Drought, Floods and a Broken Leg: The Dangers of Farming in Australia

18 Dec 2013

By Patrick Fagan

There's no doubt farming in Australia has a long and rich history and has made a significant economic and cultural contribution to our way of life.

If you think about the risks which face the agricultural industry the first thoughts that usually come to mind are around the impacts of droughts and floods. It is interesting to consider however, that farms are in fact Australia's most dangerous workplaces, accounting for around one quarter of all work-related deaths. While Australian farming makes up only around four percent of the work force, it accounts for approximately 20 percent of all work-related injury.

The consequences arising from work related farming injuries are varied. The individual's pain and suffering is often overshadowed by medical costs which are compounded by loss of income through uncompleted work or increased cost of replacement labour.

As the farming community is most likely to experience work-related accidents and deaths, many residents of regional Australia face an increased risk of financial hardship if they are unable to work, either temporarily or permanently. For some, this could even mean losing a farm that has been in the family for generations.

Reducing the risks

The good news is there are measures which can be put in place to reduce the risk of injury or death such as properly training staff, regular machinery maintenance, installation of appropriate guards and barriers and the careful storage and handling of hazardous chemicals.

For some, there are also ways to mitigate the potentially disastrous financial impact should, a valuable co-worker or family member suffer an illness, serious injury, or worse. Options can include:

  • Life Cover - which provides a lump sum to your dependants if you're not there to provide for them.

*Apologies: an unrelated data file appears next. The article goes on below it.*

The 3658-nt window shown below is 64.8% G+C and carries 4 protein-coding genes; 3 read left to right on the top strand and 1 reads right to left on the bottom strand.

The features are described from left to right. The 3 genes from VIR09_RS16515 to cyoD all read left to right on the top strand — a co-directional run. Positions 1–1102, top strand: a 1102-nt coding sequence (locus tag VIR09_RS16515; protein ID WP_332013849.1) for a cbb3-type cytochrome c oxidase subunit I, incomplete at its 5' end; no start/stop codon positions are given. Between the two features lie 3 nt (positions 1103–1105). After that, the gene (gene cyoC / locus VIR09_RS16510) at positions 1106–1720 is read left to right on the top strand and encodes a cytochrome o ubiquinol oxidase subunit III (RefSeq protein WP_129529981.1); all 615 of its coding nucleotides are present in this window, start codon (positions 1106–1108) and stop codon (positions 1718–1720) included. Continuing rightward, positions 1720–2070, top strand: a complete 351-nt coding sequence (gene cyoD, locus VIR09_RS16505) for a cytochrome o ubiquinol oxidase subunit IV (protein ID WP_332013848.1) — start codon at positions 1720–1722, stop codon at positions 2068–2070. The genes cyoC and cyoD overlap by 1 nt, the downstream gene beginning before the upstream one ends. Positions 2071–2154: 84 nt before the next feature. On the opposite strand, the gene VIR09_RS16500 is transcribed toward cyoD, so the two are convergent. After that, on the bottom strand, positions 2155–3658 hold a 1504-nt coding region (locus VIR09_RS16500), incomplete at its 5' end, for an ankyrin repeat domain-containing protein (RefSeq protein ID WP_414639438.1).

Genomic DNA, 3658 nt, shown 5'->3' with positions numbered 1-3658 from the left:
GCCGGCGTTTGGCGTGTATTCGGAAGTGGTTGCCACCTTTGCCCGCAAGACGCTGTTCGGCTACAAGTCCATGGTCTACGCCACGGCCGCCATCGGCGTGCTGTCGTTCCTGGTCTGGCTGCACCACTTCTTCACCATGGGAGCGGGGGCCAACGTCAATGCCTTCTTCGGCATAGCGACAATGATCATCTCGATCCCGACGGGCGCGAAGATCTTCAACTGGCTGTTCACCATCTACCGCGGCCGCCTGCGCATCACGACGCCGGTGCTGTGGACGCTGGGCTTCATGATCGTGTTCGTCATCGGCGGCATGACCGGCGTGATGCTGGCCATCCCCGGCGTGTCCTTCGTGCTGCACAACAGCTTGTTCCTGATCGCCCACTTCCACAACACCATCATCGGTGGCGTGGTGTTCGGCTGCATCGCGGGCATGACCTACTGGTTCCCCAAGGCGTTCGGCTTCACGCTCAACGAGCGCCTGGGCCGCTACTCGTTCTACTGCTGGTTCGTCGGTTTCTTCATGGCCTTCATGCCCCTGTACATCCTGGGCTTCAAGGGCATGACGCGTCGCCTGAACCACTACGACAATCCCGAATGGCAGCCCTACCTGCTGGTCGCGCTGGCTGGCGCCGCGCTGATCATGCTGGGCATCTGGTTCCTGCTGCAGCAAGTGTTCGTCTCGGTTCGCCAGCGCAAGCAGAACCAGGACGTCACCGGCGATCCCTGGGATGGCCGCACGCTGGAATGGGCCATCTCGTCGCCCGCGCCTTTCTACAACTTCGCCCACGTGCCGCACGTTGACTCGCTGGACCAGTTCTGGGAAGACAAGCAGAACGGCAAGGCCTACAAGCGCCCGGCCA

• Trauma Cover - this pays a lump sum on diagnosis of serious medical conditions such as cancer or heart attack and often provides funds just when they are needed the most.
  • Income Protection – which can provide a benefit if you are not able to work due to illness or injury.
  • Total and Permanent Disability Insurance (TPD) - may also be an important part of a farmers insurance solution, as it provides a lump sum if the insured person becomes permanently disabled.

Although insurance is subject to underwriting, all too often I see people who have inadequate or no insurance cover to enable their loved ones to maintain financial security without having to sell the family's assets such as a farm or business.

If you're one of the many people who consider personal risk insurance to be too expensive, it's worth weighing up that you can financially protect yourself and your family from as little as the price of a cup of coffee a day. Compare this to the impact of not having insurance which could cost you everything – like your farm, home or business – and, in the end, the numbers really do speak for themselves.

To learn more about Patrick, view his online profile.

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